Ok. All you people with the perfect body, teeth, hair, everybody who’s absolutely perfect in every way, raise your hands. Hmm… Room got a bit quiet on that one. Let’s face it. We all have things about ourselves that we’re critical about. There’s always room to improve our physique, our image, our dental work, or our pay cheque. It’s easier for most of us, when we look in the mirror, to focus on the things we don’t accept than the things that we’re comfortable with. And we figure that others will be just as critical of us as we are of ourselves. But the truth is, it’s our imperfections that make us who we are. They make us beautiful.
Who doesn’t want to be comfortable in their own bodies? And how many of us truly are? We might believe that as soon as we get in shape, as soon as we get the raise, the better job, the next surgery, the diet that finally works, then we can feel comfortable with ourselves. And then others will accept us. But it doesn’t really work that way. The most powerful thing we can do to gain acceptance from others is to start accepting ourselves. You are beautiful. Exactly as you are. You think you’re too fat? Too skinny? Not enough here or too much there? You think your hair should be curly when it’s straight, straight when it’s curly? Blondes have more fun? Brunettes are taken more seriously? These are all just stories that we tell ourselves. And they have no more power over our lives than we give them.
Sometimes people will tell me that they can’t come for a massage until they’ve lost weight. Because they don’t feel good about themselves. The truth is that touch is healing. Receiving a massage helps you to feel better about yourself. And once you do, you have so much more energy to do other things in your life that strengthen the energy of self-acceptance and confidence. Accept yourself. Let yourself be exactly as you are, and see how beautiful you are right now.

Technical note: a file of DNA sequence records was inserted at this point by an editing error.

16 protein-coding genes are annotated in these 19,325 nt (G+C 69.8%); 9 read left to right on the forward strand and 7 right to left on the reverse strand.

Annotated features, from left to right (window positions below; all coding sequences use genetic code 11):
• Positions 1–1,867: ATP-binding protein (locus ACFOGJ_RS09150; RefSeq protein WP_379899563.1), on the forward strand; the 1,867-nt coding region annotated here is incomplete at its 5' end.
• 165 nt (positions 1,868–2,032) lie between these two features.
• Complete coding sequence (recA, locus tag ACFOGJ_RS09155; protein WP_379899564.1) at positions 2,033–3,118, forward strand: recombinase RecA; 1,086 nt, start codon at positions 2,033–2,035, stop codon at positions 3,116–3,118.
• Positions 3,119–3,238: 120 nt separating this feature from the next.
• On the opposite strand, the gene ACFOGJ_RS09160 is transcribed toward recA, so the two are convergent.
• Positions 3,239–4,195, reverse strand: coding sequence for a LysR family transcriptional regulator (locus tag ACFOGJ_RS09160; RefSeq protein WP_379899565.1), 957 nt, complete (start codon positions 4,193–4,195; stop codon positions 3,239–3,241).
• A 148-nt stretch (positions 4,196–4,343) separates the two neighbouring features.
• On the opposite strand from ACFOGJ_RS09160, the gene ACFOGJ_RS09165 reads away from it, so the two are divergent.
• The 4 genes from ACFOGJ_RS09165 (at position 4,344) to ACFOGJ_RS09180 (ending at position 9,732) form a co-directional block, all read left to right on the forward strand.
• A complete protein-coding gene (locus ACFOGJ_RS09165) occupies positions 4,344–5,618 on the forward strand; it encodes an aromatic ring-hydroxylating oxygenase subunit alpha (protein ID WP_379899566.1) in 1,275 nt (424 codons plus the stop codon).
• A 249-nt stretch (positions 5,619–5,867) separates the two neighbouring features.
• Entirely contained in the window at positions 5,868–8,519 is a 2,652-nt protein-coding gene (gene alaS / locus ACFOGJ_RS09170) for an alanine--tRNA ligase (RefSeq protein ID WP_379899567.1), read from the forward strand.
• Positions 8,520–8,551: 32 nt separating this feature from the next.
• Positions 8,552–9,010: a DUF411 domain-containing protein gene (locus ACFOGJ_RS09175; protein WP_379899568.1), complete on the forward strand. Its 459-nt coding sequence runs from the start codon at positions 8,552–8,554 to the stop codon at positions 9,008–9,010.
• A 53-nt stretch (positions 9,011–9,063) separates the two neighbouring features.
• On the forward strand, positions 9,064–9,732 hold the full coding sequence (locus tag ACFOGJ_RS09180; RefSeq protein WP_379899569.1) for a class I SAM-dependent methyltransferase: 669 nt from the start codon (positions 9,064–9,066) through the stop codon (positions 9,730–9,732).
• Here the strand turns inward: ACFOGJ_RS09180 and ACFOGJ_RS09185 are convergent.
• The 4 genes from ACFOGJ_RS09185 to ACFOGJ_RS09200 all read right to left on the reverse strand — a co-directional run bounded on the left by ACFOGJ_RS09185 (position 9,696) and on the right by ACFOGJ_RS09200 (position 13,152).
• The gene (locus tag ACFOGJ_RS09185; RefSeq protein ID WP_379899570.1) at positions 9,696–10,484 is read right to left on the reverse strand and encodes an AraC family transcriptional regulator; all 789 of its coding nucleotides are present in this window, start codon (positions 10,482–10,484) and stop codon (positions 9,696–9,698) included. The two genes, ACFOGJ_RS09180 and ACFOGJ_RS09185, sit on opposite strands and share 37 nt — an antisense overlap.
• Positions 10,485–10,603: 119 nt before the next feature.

The same goes for other ways that we feel we fall short of perfection. Many women who have experienced mastectomies deprive themselves of the beauty and healing power of touch because they feel incomplete or because they judge their own bodies. To you especially, I want to remind you to love and accept yourself. Massage can be especially healing in these cases, because it helps our esteem and self-respect to return. Naturally, just by sharing human contact.
The same goes for relationships. Who out there wants a perfect, airbrushed partner? Cookie-cutter smile, magazine body? We truly crave someone real. Someone that we can interact sincerely and authentically with. None of us is perfect, and if we look at the idea of perfection, none of us would really want to be. Our flaws make us unique, distinct, and individual. Our little imperfections make us the beautiful people we are. And the more you can accept, love, and respect yourself, the more you’ll receive acceptance, love, and respect from others. Open up—see your own beauty, and allow others to see it as well.